-pay with cash as most places don't accept credit cards
-watch your purse (as in any crowded location, need your money to buy things!)
-be prepared to buy without trying on


Monday, September 6, 2010

Parque Rivadavia: Pirated DVDs and Garrapiñadas

It’s a beautiful day in Buenos Aires, finally! It’s been depressingly cold the past few weeks, and so today’s warmth is absolutely heavenly. It’s been a while since I wrote anything, but I’ve just been so busy with the two jobs that it’s been hard to find time to do breathe, let alone write a blog (although breathing is limited anyway due to the cracked rib). My two ventures are going well so far, even though only one is paid. They are both really good experiences and are teaching me a lot about different things, including the value of free time. Gone are the days when I would just stay at home all day, working sporadically and doing lots of nothing. I’ve discovered that I would always rather have too much to do than not enough, because honestly, it was rough not working. I felt so useless and without direction, almost without purpose, although not in an emo “my life is worth nothing” way…I was just bored and mentally un-stimulated, which is never good.

Anyway, I am now busy, earning money, and loving it. Plus it’s getting warmer outside and the parks are calling…yay! This past weekend I went with the BF to Parque Rivadavia (Rivadavia and Acoyte) because it was a nice day and we wanted to take advantage of the fact that I was not working--one of my jobs requires some long weekend shifts, which is kind of a downer, but we’re working on hiring more people so that the shifts are shorter and ruin less of the day.

While we’d been to Parque Rivadavia before, I’d never seen the booths with all the pirated DVDs. On the far side of the park near Acoyte there is a row of stands selling every DVD you can possibly imagine, from the latest American releases to old classics, TV shows, and Spanish language movies and shows.  They had everything, including all the seasons of Friends, House, Weeds…basically all the popular American TV shows, so if you’re looking for some cheap reminders of home, this is where you need to go!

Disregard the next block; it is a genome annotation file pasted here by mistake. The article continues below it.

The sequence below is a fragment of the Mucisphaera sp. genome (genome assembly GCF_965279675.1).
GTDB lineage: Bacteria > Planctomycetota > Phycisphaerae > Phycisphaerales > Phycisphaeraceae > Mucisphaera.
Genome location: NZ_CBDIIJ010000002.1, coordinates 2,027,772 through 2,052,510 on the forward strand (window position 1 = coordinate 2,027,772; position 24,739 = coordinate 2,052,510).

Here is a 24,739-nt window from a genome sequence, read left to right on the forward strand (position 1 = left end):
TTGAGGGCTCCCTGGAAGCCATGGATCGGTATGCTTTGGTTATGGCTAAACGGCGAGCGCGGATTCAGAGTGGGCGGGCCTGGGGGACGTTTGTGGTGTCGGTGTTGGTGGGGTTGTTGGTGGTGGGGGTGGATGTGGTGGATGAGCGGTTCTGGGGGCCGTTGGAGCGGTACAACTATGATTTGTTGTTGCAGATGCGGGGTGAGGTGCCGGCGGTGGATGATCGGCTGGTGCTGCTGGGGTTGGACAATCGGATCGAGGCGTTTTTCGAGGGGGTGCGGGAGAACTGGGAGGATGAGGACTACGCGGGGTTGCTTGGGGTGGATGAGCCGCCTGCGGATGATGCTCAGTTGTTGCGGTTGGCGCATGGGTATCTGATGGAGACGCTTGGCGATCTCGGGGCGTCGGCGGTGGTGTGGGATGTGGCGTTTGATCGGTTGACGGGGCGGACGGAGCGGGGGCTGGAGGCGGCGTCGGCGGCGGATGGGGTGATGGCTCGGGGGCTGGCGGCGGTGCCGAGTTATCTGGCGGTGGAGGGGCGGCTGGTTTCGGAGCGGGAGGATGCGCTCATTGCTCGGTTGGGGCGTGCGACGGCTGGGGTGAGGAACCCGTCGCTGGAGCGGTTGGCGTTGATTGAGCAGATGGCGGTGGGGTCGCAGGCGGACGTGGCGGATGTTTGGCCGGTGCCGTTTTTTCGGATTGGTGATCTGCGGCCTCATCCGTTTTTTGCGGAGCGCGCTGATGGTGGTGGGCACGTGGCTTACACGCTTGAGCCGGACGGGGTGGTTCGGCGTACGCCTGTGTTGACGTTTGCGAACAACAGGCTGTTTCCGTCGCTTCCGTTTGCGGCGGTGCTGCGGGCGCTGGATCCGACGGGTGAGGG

Each stand has several tables with thick binders holding laminated images of the DVD cover, in no particular order. Each DVD has a number, and you can browse through the binders until you find what you are looking for. Then just ask the stand owner to bring you the DVD using the corresponding number and you have your pirated movie! If you can’t find what you want, just ask the stand owner if he has it and he’ll usually be able to help you. Standard DVD movies are usually 10 pesos each.

The stands also have several binders of pirated CDs, as well as some compilations that have been so thoughtfully made. So if you’re looking for The Best of the 80s or a cumbia mix for your next party, head to Parque Rivadavia. All around the park other people have set up stands or blankets on the ground to sell their various merchandise, much of it handmade, used, or fake. Sunglasses, imitation perfumes, toys, scarves, and decorative crap are all displayed for people like me to observe and say “Oooh, I need that!” There are also several mini mobile kiosks that sell food, as well as carts for cotton candy (just like at the county fair!), homemade baked goods, and garrapiñadas.

Garrapiñadas are basically peanuts that have been cooked in a mixture of water, sugar, and vanilla and are a Uruguayan treat that has migrated over the river. You can find people with carts all over the city, cooking the nuts and keeping them warm in a large copper pot. A packet of them usually costs 2 pesos, and they’re a great snack for when you’re taking a stroll or waiting at a bus stop.

Monday, August 23, 2010

I Like Food

This past weekend I went to my first tenedor libre in Buenos Aires, and let me just say, it was awesome! For those who don’t know, a tenedor libre (literally “free fork”) is a type of restaurant where you pay a set price and then order as much food as you want. It’s kind of like a buffet, except you get served by adorably cute old waiters instead of serving yourself.

The BF and I went to a place called Puerreydon out in Flores with another couple on Saturday night, and we had to wait outside for about 40 minutes. The place was packed and there was a waiting list to get seated, but eventually we got in and sat down. The menu was pretty extensive, with different sections for appetizers, parrilla, pastas, sides, etc. To start with our impressively mustached waiter brought us four different appetizers to try, including marinated tongue and this dish called vitel thone, which is basically thinly sliced meat in a tuna/mayo/cream sauce. It sounds kind of weird, but it was absolutely delicious.